Reading Speed

it's really really valuable to learn speed reading so you can read more philosophy. reading a lot (and rereading) does matter. if you can't read philosophy at 500 or more words per minute, it will be hard to do as much as those who can. it's also valuable to be able to read using both text and audio so you can read books while going for a walk or driving or at the gym, etc. you can listen to ebooks using text to speech software such as http://www.voicedream.com (you aren't limited to audio books)

the most effective speed reading approach is called Rapid Serial Visual Presentation. here's a free web version to see what it is (it takes a while to learn and get good with it, but you may be able to use it around your normal reading speed immediately. you can do higher speeds with 2 or 3 words at a time instead of just 1, and some people also find 3-4 words at a time is easier initially): http://www.spreeder.com/app.php

learning how to skim well, skip around to the important parts of books, look up relevant parts in the index, etc, is also extremely valuable. good skimming can save even more time than speed reading.

both speed reading and skimming can have major downsides if done badly. you can lose a lot of comprehension of the material. but if done with enough skill and good judgement, they can work for most material, and you can occasionally slow down as needed. (as you get better at it, you can slow down less often for less kinds of material.)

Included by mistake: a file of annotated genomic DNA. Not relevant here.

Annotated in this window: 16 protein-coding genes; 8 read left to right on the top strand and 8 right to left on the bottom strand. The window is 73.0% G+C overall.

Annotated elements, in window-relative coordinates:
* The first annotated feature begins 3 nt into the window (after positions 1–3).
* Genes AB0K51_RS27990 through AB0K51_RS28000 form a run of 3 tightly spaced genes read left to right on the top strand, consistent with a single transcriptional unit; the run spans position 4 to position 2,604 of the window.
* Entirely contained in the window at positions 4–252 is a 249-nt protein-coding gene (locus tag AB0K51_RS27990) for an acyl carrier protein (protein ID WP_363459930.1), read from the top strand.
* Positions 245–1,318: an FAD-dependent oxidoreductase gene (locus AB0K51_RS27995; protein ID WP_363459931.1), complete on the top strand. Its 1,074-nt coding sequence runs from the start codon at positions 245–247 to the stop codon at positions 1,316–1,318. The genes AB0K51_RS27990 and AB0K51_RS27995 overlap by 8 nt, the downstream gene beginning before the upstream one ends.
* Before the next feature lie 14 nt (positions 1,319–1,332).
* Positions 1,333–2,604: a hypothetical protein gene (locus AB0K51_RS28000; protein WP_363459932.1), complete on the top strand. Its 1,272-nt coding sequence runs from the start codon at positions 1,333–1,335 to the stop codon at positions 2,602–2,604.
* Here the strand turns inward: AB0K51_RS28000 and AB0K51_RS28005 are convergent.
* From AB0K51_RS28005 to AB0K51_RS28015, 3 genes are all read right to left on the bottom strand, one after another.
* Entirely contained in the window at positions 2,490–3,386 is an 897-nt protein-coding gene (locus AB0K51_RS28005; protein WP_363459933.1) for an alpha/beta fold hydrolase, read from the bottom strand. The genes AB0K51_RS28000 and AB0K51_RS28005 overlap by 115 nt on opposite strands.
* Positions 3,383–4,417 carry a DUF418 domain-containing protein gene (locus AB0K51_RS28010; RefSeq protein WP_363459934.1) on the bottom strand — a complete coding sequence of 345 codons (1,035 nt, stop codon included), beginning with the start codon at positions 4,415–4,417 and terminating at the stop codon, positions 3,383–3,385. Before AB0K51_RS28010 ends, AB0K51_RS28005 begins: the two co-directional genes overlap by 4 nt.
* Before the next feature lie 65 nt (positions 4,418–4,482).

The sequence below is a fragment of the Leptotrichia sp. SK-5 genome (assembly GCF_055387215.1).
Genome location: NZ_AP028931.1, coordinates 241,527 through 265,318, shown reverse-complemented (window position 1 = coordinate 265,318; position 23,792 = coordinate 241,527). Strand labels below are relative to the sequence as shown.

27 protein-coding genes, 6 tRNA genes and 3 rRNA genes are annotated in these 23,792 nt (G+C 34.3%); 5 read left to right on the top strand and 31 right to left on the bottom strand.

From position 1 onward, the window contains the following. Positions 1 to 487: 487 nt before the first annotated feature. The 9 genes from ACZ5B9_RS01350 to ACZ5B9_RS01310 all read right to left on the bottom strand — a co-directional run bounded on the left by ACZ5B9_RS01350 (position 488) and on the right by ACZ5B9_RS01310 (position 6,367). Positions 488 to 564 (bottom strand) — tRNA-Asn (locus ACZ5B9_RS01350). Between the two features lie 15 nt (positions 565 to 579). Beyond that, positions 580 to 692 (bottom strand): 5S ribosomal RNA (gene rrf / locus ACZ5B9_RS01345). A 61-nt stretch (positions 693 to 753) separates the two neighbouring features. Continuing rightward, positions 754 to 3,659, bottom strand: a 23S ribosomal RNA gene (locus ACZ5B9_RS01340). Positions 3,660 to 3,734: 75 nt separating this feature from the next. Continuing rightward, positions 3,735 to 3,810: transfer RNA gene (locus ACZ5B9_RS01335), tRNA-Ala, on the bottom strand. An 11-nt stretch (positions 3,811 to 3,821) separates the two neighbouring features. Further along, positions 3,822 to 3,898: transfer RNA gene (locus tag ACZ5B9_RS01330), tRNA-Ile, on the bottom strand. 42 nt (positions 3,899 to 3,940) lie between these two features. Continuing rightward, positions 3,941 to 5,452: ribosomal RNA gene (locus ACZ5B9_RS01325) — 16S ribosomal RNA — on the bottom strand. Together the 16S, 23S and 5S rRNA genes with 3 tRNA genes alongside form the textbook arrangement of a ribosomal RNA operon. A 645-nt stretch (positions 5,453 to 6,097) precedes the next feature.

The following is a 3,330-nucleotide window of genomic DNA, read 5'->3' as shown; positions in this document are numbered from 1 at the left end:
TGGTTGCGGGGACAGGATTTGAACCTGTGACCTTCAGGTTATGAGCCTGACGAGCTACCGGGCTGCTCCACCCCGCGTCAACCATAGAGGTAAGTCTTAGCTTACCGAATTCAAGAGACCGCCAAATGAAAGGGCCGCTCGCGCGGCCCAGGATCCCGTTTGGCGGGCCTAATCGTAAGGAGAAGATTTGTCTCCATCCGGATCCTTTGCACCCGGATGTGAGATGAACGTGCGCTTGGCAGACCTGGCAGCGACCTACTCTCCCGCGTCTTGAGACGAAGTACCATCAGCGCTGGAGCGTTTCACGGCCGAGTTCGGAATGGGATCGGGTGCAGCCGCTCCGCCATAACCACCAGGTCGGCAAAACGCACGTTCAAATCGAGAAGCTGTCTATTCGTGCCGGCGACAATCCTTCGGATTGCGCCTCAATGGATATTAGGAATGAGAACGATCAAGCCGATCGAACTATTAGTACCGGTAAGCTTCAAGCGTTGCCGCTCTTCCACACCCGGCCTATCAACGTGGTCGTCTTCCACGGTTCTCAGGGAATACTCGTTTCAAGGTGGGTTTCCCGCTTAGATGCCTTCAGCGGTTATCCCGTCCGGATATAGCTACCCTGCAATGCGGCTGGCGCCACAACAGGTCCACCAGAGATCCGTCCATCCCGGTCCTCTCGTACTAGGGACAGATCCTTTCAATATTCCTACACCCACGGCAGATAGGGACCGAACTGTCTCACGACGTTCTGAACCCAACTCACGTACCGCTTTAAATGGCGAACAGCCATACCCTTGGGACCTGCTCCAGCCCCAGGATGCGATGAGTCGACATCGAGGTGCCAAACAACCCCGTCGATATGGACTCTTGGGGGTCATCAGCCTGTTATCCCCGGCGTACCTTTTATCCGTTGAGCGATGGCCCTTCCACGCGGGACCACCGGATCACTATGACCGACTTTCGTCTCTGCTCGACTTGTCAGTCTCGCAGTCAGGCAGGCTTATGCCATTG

and reading faster allows more rereads. if you can do 2-3 fast reads instead of 1 slow read of a book, that's usually better. or do 1 slow read and 2-3 fast reads instead of 2 slow reads – that's pretty much always better. and getting good at speed reading can improve your minimum reading speed too.


Regarding rest, knowledge workers like programmers typically do about 10-20 hours a week of really serious hard work. They spend the rest of the time answering emails, doing meetings, checking reddit, etc. Most people can do more temporarily but would burn out if they kept it up.

People also tire from other types of thinking such as playing chess or reading difficult philosophy. Getting tired normal.

People also like excuses for not doing much. So be careful!

Some people are exceptional. The philosopher Karl Popper had a reputation for working long hours all the time and not doing much else.

Try to be honest about how much rest you really need. The more you really like your work, the more it should energize and inspire you! If that isn't happening, maybe something's wrong.

  • Thank you for your answer. My problem is that I am slow in reading - not only in reading, however, but in everything I do. Slowness is a trait of my personality. Moreover, I can't force myself to be faster because I study for pleasure and, if I would force myself, it wouldn't be a pleasure anymore :( At the same time, I always complain with myself for my scarce productivity, especially when comparing myself with very competitive people, who are much productive (perhaps, they are much more clever than me, although I don't feel to be a stupid person). Commented Jun 14, 2016 at 19:14